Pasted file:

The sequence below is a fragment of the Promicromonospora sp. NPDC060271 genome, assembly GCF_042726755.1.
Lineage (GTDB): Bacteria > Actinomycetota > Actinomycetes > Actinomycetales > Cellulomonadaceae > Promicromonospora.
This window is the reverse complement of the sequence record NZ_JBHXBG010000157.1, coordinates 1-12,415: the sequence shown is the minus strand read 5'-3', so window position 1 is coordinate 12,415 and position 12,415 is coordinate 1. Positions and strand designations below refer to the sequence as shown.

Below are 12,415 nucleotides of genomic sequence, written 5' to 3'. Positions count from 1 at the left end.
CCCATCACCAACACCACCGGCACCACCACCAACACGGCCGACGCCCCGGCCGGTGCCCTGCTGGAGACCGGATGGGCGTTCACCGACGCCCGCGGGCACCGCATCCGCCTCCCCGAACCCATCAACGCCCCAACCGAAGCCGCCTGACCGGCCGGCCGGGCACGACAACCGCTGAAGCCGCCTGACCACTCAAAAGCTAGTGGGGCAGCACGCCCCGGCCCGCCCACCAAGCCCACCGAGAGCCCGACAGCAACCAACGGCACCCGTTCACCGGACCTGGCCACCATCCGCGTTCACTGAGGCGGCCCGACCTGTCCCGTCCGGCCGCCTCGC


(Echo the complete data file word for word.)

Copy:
The sequence below is a fragment of the Promicromonospora sp. NPDC060271 genome, assembly GCF_042726755.1.
Lineage (GTDB): Bacteria > Actinomycetota > Actinomycetes > Actinomycetales > Cellulomonadaceae > Promicromonospora.
This window is the reverse complement of the sequence record NZ_JBHXBG010000157.1, coordinates 1-12,415: the sequence shown is the minus strand read 5'-3', so window position 1 is coordinate 12,415 and position 12,415 is coordinate 1. Positions and strand designations below refer to the sequence as shown.

Below are 12,415 nucleotides of genomic sequence, written 5' to 3'. Positions count from 1 at the left end.
CCCATCACCAACACCACCGGCACCACCACCAACACGGCCGACGCCCCGGCCGGTGCCCTGCTGGAGACCGGATGGGCGTTCACCGACGCCCGCGGGCACCGCATCCGCCTCCCCGAACCCATCAACGCCCCAACCGAAGCCGCCTGACCGGCCGGCCGGGCACGACAACCGCTGAAGCCGCCTGACCACTCAAAAGCTAGTGGGGCAGCACGCCCCGGCCCGCCCACCAAGCCCACCGAGAGCCCGACAGCAACCAACGGCACCCGTTCACCGGACCTGGCCACCATCCGCGTTCACTGAGGCGGCCCGACCTGTCCCGTCCGGCCGCCTCGC